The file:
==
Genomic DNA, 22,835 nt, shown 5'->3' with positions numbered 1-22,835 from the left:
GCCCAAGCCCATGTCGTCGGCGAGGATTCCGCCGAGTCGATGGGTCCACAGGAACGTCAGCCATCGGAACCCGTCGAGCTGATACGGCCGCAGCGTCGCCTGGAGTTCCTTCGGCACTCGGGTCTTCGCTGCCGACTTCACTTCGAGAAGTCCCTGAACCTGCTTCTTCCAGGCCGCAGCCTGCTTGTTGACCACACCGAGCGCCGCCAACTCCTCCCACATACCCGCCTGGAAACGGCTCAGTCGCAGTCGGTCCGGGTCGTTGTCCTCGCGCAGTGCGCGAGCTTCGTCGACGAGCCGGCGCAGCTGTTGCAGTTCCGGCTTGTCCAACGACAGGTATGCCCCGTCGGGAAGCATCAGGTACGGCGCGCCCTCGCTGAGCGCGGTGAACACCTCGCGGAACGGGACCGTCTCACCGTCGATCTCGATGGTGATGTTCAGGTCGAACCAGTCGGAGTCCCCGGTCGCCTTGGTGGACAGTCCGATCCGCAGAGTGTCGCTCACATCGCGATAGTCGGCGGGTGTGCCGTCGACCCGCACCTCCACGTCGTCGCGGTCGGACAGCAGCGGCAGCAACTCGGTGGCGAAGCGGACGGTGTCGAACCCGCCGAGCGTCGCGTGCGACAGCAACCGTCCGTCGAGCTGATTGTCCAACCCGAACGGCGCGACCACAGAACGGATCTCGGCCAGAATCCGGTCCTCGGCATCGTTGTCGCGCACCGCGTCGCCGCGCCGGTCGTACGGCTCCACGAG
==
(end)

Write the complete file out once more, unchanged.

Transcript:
Genomic DNA, 22,835 nt, shown 5'->3' with positions numbered 1-22,835 from the left:
GCCCAAGCCCATGTCGTCGGCGAGGATTCCGCCGAGTCGATGGGTCCACAGGAACGTCAGCCATCGGAACCCGTCGAGCTGATACGGCCGCAGCGTCGCCTGGAGTTCCTTCGGCACTCGGGTCTTCGCTGCCGACTTCACTTCGAGAAGTCCCTGAACCTGCTTCTTCCAGGCCGCAGCCTGCTTGTTGACCACACCGAGCGCCGCCAACTCCTCCCACATACCCGCCTGGAAACGGCTCAGTCGCAGTCGGTCCGGGTCGTTGTCCTCGCGCAGTGCGCGAGCTTCGTCGACGAGCCGGCGCAGCTGTTGCAGTTCCGGCTTGTCCAACGACAGGTATGCCCCGTCGGGAAGCATCAGGTACGGCGCGCCCTCGCTGAGCGCGGTGAACACCTCGCGGAACGGGACCGTCTCACCGTCGATCTCGATGGTGATGTTCAGGTCGAACCAGTCGGAGTCCCCGGTCGCCTTGGTGGACAGTCCGATCCGCAGAGTGTCGCTCACATCGCGATAGTCGGCGGGTGTGCCGTCGACCCGCACCTCCACGTCGTCGCGGTCGGACAGCAGCGGCAGCAACTCGGTGGCGAAGCGGACGGTGTCGAACCCGCCGAGCGTCGCGTGCGACAGCAACCGTCCGTCGAGCTGATTGTCCAACCCGAACGGCGCGACCACAGAACGGATCTCGGCCAGAATCCGGTCCTCGGCATCGTTGTCGCGCACCGCGTCGCCGCGCCGGTCGTACGGCTCCACGAG